Greetings gardening friends!
Perhaps you have heard about fall planting cover crops in your edible garden to grow over the winter. Wondering what a cover crop is and how you can utilize it as an urban gardener? Well, let's dig in!
A cover crop is a fast growing crop that is planted primarily to keep the soil covered for a short period of time, not for edible use. When you are ready to once again plant your garden with edible crops, the cover crop is tilled into your soil to serve as a “green manure” or added to your home compost bin. This process of turning the spent cover crop plant matter into your garden soil adds large quantities of organic matter to your soil. All of the nutrients contained in the cover crop plants are retuned to the soil. Organic matter will improve your soil texture and stabilize moisture content. Cover crops are great organic garden helpers!
Fall planting of cover crops in your edible garden can prevent weeds, erosion, and nutrient leaching. Some cover crops can even boost nitrogen in your soil! Legume family cover crops like Austrian peas, crimson clover, Dutch white clover, and fava bean are hosts to nitrogen-fixing bacteria in the soil. These bacteria extract nitrogen from the air and convert it into a form that can be used by plants. Planting legume cover crops in your edible garden helps return nitrogen to the soil!
And if that weren’t enough reasons to plant cover crops, some like fava bean and oilseed radish have long tap roots that can assist in breaking up compacted clay soil for you. Plant them in the fall and by spring the taproots have done their job loosening your garden soil.
Farmers have benefited from the planting of cover crops for hundreds of years. Cover crops can be successfully utilized on a small scale for the urban gardener. The ideal time to fall plant cover crops in the Portland edible garden is September into early October. This timing ensures warm enough temperatures for ideal germination.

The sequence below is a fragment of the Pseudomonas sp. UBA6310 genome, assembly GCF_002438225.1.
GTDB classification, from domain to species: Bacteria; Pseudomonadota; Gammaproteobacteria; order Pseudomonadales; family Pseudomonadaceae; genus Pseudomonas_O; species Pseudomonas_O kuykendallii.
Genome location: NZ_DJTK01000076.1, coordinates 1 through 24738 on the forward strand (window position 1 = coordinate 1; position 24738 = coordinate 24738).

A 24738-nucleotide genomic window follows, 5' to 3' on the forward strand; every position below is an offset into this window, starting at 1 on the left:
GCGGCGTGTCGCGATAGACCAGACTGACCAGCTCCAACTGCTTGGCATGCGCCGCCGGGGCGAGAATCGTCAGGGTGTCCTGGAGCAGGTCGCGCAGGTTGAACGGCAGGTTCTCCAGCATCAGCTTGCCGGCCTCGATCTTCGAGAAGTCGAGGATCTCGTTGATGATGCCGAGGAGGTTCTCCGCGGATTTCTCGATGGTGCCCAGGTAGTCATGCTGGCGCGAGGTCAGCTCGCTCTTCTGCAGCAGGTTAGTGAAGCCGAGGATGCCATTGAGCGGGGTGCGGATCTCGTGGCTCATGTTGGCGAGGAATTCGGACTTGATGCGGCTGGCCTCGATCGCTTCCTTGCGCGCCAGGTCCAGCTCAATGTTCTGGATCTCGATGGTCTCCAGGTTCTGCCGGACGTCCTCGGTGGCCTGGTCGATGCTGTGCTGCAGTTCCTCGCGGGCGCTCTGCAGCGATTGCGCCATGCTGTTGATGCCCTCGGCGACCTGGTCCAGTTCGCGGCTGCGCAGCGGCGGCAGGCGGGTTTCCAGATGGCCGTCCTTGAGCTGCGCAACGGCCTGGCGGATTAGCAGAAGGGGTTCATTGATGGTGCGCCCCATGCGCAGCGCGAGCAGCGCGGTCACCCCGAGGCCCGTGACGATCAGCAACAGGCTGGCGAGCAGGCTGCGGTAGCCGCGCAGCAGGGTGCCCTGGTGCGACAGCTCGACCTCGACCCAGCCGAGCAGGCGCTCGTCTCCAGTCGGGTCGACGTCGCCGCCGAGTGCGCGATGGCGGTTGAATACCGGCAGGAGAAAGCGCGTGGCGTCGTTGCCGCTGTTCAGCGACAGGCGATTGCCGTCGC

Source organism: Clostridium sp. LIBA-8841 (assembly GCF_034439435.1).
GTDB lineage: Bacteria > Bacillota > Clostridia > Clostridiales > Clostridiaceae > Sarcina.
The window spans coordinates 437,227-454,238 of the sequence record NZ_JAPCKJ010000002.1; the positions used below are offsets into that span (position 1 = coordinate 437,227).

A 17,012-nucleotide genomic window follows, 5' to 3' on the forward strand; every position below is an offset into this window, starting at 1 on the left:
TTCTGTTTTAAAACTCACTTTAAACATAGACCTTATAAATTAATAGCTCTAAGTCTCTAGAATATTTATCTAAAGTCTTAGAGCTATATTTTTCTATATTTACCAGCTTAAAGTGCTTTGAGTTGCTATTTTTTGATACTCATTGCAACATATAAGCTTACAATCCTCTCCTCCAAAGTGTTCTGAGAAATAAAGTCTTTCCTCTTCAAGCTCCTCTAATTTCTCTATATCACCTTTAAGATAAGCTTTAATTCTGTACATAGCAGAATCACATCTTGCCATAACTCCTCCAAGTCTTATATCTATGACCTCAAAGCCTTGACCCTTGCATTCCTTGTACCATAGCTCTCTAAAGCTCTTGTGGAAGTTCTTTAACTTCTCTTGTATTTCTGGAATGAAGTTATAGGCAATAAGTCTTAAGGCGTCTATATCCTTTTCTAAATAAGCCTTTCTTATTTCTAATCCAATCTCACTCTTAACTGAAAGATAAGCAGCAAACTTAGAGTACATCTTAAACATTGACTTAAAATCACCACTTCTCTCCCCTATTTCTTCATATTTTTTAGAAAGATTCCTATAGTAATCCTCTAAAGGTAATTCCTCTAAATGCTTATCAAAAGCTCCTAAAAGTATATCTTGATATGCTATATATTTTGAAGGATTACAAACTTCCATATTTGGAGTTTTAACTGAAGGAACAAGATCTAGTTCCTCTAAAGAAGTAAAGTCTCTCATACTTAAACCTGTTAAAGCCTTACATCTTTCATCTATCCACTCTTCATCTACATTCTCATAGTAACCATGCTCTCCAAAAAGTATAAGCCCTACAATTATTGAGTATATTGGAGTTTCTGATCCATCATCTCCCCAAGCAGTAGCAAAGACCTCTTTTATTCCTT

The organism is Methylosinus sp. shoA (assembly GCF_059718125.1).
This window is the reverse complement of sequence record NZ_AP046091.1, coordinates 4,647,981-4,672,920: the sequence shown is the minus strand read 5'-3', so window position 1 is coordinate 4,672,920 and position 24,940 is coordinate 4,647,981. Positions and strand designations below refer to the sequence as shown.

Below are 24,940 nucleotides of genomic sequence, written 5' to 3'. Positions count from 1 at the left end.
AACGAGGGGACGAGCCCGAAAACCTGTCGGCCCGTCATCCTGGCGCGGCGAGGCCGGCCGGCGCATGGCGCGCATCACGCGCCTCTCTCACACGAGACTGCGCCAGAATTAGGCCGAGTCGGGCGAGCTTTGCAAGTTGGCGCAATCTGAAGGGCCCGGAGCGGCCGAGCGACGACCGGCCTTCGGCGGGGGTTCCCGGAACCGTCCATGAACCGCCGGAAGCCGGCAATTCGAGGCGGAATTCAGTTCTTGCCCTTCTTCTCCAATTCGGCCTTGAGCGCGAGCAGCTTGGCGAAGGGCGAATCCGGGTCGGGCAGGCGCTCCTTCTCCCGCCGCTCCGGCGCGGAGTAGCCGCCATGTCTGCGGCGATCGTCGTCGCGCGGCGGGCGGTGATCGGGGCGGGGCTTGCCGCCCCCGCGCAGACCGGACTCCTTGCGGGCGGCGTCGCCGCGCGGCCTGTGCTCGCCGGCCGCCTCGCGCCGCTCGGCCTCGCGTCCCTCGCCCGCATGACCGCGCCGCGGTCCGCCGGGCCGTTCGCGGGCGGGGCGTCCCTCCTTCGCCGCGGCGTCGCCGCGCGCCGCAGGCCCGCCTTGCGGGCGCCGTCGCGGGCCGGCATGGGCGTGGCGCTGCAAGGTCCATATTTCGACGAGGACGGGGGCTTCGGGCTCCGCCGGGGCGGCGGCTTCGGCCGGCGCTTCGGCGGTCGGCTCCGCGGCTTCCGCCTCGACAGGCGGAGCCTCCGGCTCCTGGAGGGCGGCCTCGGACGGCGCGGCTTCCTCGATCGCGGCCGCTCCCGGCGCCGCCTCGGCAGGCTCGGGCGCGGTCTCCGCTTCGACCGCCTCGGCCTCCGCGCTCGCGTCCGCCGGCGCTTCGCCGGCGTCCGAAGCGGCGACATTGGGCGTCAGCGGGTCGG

There are several cover crop options to consider: annual ryegrass, Austria peas, buckwheat, common vetch, crimson clover, dutch white clover, fall cereal rye, fava bean, mustard, oats, and oilseed radish. In my experience anything in the grass family (ryegrass, buckwheat, cereal rye) develops such a dense root mass they were virtually impossible for me to dig by hand out of my community garden. They almost require a rototiller which I don’t recommend and isn’t a consideration for raised bed gardens. I have had really good success with crimson clover, fava bean, and oilseed radish in my small scale in-ground and raised bed gardens.
Crimson Clover: Plant seeds September to mid-October in the Portland edible garden. Crimson clover thrives in all types of soil and in full or partial sun. It needs moderate drainage. It quickly forms a dense green mat by winter. In June the red flowers are a favorite of bees and beneficial bugs, though I usually have removed my crimson clover by then for spring planting edibles. Crimson clover is a favorite of mine because of it’s tender vegetation which makes it super easy to pull and turn under into my raised bed soil. Bonus, crimson clover is in the legume family and is a nitrogen fixing plant!
Fava bean: Plants seeds in September through October. This cover crop is another member of the legume family, related to peas, with nitrogen-fixing power. Fava beans grow tall up to 6 feet by May. Left to maturity they are magnificent strong plants with striking white and black flowers. Fava beans are winter hardy to 10 degrees and can tolerate poor draining wet winter soil. They have long taproots the deeply penetrate hard garden soil loosening it up for spring gardening. Fava beans are sturdy plants and take a little more work than soft crimson clover to remove from the garden and turn under. But, I don’t find them difficult and they are well worth a turn in your edible garden.
Oilseed radish: Plant seeds September through October. Oilseed radish is a member of the brassica family and needs to be considered in crop rotation planning. It is a fast growing cover crop with a long taproot. Its taproot is very helpful breaking up and aerating compacted clay soils. Oilseed radish is not winter hardy and a hard frost will kill the plant while the deep taproot slowly decomposes adding organic matter back to the garden soil.
The second week of October is just ending, so now is the time to get planting some cover crops! Please let me know if you have any questions.